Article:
The package, by relying overwhelmingly on credit infusion to boost the economy, has failed to recognise that investment will pick up only when people across income segments have money to spend
With the Indian economy staring at the prospect of sharp negative growth, it is quite odd that the Centre should unveil an economic package that on closer perusal turns out to be a mere 1 per cent of the GDP, and not 10 per cent as claimed by it. The State Bank of India has in its Ecowrap newsletter pegged the actual size of the fiscal package at ₹2 lakh crore or 1 per cent of the GDP. It is not alone in arriving at such estimates. The Centre has totted up a figure of ₹20 lakh crore by egregiously lumping together fiscal and monetary measures, the latter being in the nature of credit guarantees and liquidity infusions into banks and other financial sector institutions rather than the economy per se. The notable areas of direct fiscal stimulus, as explained by the newsletter, are free rations and other relief measures under the PM Garib Kalyan Yojana (₹73,000 crore), ₹40,000 crore for MGNREGA, ₹12,000 crore for fisheries and ₹3,500 crore for food to migrants. The serialised press statements by the Finance Minister do not match up to the alarming crisis of lakhs of migrants desperately fleeing on foot to their homes, with many dying on the way. The package, by relying overwhelmingly on credit infusion to boost the economy, has failed to recognise that investment will pick up only when people across income segments have money to spend. For that they need to see an economy picking up and generating incomes for all, both immediately and over time.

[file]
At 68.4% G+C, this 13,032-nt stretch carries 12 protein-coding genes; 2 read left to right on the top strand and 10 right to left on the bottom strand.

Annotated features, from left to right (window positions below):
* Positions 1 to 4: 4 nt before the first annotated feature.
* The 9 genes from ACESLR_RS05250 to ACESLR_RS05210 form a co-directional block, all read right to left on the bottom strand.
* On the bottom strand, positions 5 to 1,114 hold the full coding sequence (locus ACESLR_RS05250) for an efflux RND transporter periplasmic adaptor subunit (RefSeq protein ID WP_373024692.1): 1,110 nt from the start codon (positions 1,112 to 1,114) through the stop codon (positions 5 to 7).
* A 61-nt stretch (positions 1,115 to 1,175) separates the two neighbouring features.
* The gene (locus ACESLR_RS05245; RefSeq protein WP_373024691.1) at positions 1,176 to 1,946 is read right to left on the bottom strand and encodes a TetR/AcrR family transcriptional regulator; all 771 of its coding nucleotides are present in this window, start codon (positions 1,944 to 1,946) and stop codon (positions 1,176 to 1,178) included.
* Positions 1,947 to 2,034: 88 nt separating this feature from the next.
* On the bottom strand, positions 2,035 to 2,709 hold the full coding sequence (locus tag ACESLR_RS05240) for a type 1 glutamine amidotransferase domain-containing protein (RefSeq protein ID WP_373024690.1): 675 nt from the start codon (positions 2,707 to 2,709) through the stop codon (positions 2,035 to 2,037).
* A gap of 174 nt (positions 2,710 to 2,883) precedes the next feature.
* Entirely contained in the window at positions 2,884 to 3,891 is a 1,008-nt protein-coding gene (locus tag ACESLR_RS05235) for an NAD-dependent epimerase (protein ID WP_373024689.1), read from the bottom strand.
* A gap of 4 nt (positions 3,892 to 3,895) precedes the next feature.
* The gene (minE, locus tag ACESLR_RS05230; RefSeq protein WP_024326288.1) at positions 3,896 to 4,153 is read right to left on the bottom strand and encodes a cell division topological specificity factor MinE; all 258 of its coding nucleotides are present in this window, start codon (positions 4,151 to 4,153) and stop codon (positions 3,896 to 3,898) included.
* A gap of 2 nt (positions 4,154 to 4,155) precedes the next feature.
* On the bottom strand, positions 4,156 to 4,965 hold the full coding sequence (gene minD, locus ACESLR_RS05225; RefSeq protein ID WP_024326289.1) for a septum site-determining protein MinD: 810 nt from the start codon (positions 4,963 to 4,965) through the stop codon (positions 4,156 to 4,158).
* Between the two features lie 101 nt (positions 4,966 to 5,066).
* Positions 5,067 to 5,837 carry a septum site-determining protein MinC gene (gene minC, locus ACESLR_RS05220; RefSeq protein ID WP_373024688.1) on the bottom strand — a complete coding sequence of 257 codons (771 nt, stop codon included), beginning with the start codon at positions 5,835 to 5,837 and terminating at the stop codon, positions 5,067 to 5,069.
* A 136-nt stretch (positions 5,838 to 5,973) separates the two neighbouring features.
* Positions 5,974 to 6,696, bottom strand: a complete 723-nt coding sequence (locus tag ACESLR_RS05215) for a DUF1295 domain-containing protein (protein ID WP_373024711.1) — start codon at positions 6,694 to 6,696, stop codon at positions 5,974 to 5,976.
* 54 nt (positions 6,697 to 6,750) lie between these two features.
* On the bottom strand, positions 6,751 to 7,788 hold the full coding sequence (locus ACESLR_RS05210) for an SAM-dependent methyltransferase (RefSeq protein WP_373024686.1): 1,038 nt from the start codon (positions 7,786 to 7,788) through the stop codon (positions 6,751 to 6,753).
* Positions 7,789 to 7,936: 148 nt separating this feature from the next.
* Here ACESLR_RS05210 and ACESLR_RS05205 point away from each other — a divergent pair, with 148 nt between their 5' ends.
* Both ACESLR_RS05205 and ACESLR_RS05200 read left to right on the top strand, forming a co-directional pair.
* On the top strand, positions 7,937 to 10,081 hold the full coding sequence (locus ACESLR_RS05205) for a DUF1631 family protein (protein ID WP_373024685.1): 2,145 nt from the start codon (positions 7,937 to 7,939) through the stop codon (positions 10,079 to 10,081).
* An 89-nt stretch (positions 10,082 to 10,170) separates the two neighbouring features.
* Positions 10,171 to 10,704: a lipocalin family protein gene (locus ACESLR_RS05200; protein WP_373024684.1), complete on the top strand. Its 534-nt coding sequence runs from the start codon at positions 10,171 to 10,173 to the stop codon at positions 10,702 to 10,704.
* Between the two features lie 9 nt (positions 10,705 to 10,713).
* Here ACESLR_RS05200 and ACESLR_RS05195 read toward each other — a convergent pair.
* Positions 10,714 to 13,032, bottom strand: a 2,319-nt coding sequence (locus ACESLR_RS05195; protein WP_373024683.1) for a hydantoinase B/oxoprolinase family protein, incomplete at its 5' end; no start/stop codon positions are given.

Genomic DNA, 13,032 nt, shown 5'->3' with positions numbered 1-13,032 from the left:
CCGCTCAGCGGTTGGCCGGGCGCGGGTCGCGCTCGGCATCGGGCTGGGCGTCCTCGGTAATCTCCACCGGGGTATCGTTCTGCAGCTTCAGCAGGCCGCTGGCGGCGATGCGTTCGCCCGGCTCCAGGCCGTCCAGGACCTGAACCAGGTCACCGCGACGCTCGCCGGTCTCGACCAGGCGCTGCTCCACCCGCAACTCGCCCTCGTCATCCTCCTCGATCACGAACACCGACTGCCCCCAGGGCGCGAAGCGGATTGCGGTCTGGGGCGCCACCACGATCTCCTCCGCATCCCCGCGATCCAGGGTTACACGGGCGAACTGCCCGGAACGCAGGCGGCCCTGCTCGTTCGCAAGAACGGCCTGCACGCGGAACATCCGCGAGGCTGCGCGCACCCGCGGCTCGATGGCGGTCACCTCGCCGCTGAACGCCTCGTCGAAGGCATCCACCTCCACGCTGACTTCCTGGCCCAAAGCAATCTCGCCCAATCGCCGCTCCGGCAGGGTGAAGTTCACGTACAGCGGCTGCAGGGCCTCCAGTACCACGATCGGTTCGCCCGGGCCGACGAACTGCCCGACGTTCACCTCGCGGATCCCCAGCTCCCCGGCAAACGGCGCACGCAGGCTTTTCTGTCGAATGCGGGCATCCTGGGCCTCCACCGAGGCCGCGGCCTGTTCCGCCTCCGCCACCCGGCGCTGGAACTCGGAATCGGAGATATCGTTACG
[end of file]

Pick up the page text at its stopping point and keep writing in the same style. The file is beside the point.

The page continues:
The MGNREGA infusion of ₹40,000 crore may help in alleviating the distress of migrants when they return to their villages, but it does not measure up to the magnitude of the crisis. Above all, there is nothing specific for high job-creating sectors such as retail and hospitality, besides the general promise of cheap credit. The Centre has been over-cautious in opening its purse strings at a time when all economies have set aside their fiscal targets. It should borrow more and spend more, using future growth to repay the debts taken at low interest rates. There may not be a case for expanding the fiscal stimulus to 10 per cent of the GDP, as the Western economies have done, since the rupee is not a comparably strong currency, but a genuine fiscal infusion of ₹8-10 lakh crore, with an orientation towards cash transfers, infrastructure spending (including social infrastructure, which has been neglected) and one-time settlement of industry wages, is what the economy needs today.
While the Centre has reiterated its reform commitment with respect to privatising airports and mining, such steps must await the return of normalcy. Here too, it appears keen to flag its fiscal prudence amidst falling tax revenues — even as fighting depression rather than debt has emerged as a paramount concern globally.